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UN Fight Female Genital Mutilation
By admin February 11, 2015

The United Nations has designated February 6th as the International Day of Zero Tolerance on Female Genital Mutilation (FGM) after a year of awareness campaign. The campaign was launched in 2014 to fight against the practice of FGM, which is concentrated in 29 African countries, Middle East, and some countries in Asia. This practice is a showcase of gender inequality, attempts to control women’s sexuality, ideas about purity, modesty and aesthetics.

 

The Guardian launched its campaign to end FGM a year ago, joining with activists, media organizations and committed politicians. In February 2014, the Guardian joined with Bristol student Fahma Mohamed, who calls for FGM to be addressed in school. Within days, Mohamed’s petition gathered 230,000 signatures. The then British Secretary of State for Education Michael Gove quickly agreed to a meeting, and subsequently wrote to all teachers in England and Wales about FGM. Influenced by Mohamed, In the US, an Atlanta resident Jaha Dukureh lobbied the government to carry out the first prevalence study into FGM and set up a working group to tackle the problem in America. In July 2014, the Obama administration announced it would carry out a study to establish how many women are living with the consequences of FGM. She also held a youth summit in her home country, Gambia, where she influenced people to fight FGM, and confront her father and the women who cut her about the practice.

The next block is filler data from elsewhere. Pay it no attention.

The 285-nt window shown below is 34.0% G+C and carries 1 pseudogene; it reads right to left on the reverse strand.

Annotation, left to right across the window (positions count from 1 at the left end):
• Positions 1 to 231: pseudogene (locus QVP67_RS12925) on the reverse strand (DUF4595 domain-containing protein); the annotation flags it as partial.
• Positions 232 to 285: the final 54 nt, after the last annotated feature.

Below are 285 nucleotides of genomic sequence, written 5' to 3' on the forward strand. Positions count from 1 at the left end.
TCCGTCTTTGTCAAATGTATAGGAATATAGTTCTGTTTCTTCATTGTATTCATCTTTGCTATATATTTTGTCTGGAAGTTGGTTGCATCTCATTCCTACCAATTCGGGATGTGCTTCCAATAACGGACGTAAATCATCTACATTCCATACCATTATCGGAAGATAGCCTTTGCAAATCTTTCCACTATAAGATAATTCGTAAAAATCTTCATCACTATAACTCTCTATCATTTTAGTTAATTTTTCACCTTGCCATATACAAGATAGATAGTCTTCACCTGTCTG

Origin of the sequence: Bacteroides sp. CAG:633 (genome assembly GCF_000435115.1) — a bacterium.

In Kenya, UN secretary general Ban Ki-moon launched a joint UN & Guardian Media Campaign againstFGM in Nairobi, Kenya. The global media campaign recognizes the critical role of media around the world in increasing the coverage of FGM and its dangers across the continent.  The campaign gave two initiatives to help support media outlets in Kenya and across the continent. A new joint UNFPA-Guardian International FGM Reporting Award will be granted annually to an African reporter who has demonstrated innovation and commitment in covering FGM.

Even though the one-year long campaign was largely successful, there were setbacks too. Questions are raised about the decision to prosecute a doctor when he was found not guilty. The movement lost a lifelong campaigner with the death of Efua Dorkenoo, who was a Ghanaian-British campaigner against FGM who pioneered the global movement to end the practiceand worked on the campaign internationally for more than 30 years.

 

There was much to celebrate thanks to the one-year-long campaign by local and international activists.  Yet the world is still far from zero FGM. There are presumably 130m women and girls living with FGM across the world, and prevalence rates are still high in many of the 29 countries in Africa and the Middle East. Looking forward, the campaign still has a far way to go but is making progress towards the goal of zero FGM. 

 

 


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